• Correct miscommunication immediately.
  • Relate to others as you would like others to relate to you.
  • Invest in your personal development to increase your personal capacity to relate.

Building business relationships furthers business, promotes referrals, facilitates mergers, expands your network, and builds your reputation. Your connectivity influences your productivity.

As Theodore Roosevelt, the 26th President of the United States, so aptly said, “People don’t care how much you know until they know how much you care.”

Stress! It’s the constant companion of most of us as small business owners. It’s the mental and physical response to threats or demands — some of which are caused by external circumstances; others from our response to the threats (real or perceived.) No matter the cause, stress is energy-draining and, left on its own for too long, is debilitating.

You can likely name the common manifestations of pressure and tension off the top of your head. Like a pair of scruffy, old house shoes, the symptoms have been around for quite awhile. They’re very familiar.

Symptoms of Prolonged Stress

Want to know my indicators of stress? Here are my manifestations that pressure is building:

  1. teeth clenching and jaw tightening
  2. a sense of overwhelm
  3. tightening in my shoulders and chest
  4. shoulders elevated and tightened around my earlobes
  5. inability to focus or concentrate
  6. easily distracted
  7. continually moving from one project to another like a gnat
  8. irritability (just ask my husband)
  9. desire to eat everything that isn’t under lock and key
  10. feeling like I need to come up for air

What are yours? Can you feel them building? Or, do they come on like a freight train at midnight — unexpected until they’re right in front of you?

Strategies to Relieve Stress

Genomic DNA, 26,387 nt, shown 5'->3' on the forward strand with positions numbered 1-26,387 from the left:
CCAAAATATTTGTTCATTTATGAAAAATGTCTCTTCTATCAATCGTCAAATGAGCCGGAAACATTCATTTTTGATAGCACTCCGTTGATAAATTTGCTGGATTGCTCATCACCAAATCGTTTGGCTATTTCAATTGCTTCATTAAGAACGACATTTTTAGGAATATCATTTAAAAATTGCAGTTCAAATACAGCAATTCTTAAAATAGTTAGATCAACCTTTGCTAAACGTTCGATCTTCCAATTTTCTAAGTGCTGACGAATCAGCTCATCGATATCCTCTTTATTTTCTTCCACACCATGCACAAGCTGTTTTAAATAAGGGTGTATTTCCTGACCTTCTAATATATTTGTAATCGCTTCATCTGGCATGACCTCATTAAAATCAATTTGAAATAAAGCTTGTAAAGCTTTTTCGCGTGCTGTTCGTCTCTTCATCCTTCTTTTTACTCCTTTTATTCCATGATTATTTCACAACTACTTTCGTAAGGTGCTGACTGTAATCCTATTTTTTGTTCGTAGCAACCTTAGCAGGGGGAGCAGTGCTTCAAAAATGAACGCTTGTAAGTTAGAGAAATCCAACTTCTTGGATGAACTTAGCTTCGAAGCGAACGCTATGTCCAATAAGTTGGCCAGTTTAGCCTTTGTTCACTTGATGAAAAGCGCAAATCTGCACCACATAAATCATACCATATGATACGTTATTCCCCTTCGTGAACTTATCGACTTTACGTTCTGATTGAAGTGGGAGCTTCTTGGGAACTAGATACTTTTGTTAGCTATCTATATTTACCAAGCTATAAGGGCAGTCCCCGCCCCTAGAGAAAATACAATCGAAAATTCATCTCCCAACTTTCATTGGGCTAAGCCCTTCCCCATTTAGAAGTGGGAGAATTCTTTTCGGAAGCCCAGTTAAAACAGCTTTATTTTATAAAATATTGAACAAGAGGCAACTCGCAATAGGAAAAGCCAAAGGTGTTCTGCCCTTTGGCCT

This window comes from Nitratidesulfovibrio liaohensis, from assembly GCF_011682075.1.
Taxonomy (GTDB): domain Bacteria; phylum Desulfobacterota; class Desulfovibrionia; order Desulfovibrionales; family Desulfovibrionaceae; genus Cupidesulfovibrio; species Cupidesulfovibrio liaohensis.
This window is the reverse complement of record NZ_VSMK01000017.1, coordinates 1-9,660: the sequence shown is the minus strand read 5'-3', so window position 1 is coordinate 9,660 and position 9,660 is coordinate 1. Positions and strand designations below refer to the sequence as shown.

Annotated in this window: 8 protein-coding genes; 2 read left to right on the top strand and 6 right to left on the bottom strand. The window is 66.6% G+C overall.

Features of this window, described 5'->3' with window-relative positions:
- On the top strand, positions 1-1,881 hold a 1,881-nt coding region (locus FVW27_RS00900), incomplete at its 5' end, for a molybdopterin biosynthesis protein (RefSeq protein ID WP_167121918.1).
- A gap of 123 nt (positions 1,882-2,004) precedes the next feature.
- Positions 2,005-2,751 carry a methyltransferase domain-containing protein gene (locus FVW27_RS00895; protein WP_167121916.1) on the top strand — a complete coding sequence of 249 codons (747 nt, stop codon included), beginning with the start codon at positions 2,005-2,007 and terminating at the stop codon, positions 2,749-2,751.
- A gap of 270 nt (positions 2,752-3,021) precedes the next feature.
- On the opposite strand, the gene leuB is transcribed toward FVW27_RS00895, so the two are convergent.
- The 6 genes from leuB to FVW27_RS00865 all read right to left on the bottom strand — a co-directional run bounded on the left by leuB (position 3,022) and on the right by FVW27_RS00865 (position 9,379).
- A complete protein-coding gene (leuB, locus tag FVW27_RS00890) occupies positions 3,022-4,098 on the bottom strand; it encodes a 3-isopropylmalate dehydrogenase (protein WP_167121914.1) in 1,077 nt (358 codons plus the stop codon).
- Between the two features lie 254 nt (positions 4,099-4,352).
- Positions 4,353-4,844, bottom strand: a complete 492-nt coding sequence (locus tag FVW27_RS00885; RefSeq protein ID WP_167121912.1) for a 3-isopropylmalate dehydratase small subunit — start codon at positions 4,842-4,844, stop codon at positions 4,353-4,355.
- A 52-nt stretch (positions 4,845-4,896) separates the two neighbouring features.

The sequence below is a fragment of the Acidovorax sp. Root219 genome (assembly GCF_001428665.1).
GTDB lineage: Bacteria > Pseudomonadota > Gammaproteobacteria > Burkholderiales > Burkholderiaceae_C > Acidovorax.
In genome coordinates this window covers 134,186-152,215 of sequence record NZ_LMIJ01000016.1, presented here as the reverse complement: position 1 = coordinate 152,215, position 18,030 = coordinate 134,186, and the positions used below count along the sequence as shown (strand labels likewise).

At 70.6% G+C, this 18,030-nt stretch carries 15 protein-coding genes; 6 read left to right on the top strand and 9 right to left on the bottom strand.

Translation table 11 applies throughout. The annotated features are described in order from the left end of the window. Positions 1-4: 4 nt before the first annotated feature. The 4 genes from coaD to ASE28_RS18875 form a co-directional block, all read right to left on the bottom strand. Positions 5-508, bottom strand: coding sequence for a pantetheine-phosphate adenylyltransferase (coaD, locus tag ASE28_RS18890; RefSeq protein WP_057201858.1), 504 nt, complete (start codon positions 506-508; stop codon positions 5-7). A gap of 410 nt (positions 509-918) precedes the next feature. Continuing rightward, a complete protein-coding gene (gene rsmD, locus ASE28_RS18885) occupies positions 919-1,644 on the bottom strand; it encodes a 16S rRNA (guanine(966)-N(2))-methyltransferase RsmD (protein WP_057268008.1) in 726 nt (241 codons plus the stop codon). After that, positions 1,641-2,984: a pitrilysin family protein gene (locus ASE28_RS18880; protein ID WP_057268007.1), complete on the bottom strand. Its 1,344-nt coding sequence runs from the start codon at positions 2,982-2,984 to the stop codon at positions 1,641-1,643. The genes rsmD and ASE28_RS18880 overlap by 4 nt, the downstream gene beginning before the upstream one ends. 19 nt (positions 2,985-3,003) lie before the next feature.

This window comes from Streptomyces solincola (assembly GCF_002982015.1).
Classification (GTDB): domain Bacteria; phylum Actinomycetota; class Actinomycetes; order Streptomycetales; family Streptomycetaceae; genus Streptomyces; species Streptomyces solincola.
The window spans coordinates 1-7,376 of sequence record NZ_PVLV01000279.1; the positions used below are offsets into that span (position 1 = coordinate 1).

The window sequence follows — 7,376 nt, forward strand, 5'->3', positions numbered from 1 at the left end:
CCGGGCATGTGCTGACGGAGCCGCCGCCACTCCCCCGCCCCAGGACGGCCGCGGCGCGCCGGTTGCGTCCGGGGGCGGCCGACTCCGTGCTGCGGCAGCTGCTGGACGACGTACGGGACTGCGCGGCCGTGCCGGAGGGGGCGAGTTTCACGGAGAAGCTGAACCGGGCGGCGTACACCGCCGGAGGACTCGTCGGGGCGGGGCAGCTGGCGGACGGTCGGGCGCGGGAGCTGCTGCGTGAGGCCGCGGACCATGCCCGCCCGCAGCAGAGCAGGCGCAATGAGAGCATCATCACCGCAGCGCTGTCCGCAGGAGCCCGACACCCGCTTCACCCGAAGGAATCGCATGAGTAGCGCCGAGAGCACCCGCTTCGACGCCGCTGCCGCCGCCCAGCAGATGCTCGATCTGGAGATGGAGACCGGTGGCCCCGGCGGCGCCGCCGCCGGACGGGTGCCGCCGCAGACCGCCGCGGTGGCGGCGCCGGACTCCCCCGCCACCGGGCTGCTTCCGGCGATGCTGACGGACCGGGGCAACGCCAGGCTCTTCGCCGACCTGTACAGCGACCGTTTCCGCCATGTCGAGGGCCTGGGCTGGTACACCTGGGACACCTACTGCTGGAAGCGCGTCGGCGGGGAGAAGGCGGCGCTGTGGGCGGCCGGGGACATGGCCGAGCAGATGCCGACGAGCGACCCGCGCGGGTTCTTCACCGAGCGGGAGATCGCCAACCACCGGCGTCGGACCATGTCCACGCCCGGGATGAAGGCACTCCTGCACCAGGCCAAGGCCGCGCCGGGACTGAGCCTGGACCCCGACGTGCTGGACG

Although much of the stressors we experience are rooted in deeper sources that require more planning and implementation, there are strategies to apply in the short term. Here are some of the recommendations we make to our small business coaching clients to keep them thinking clearly. 

  1. Take 10 outside. Former client, Dr. Lisa Bernsten’s study, Take Ten Outside, offers an excellent solution for performance throughout the day. Simply stated, those who take 10-minute breaks outside “reap the benefits in well-being, productivity, creativity, and reduced stress.”
  2. Take 10 inside. Just 10 minutes of meditation does wonders to momentarily disconnect you and your brain. Headspace is one of my favorite apps. Download it for free here and try it for yourself.
  3. Take a break. Stepping away from your workspace creates a disruption of stress which clears your mind. Take a brisk walk around your neighborhood. It does wonders for your spirit.
  4. Take a nap. Did you know Albert Einstein was a napper? A nap of 10 – 20 minutes can disconnect us from stress and improve our alertness and performance — plus it puts us in the company of a genius.
  5. Take a big gulp. Not the kind you find at your local 7-11, however! Stress triggers the adrenal glands to excrete hormones that tip the scale of fluids and electrolytes. This causes dehydration that pays you back with stress. Upping your water consumption throughout the day helps to maintain this delicate balance.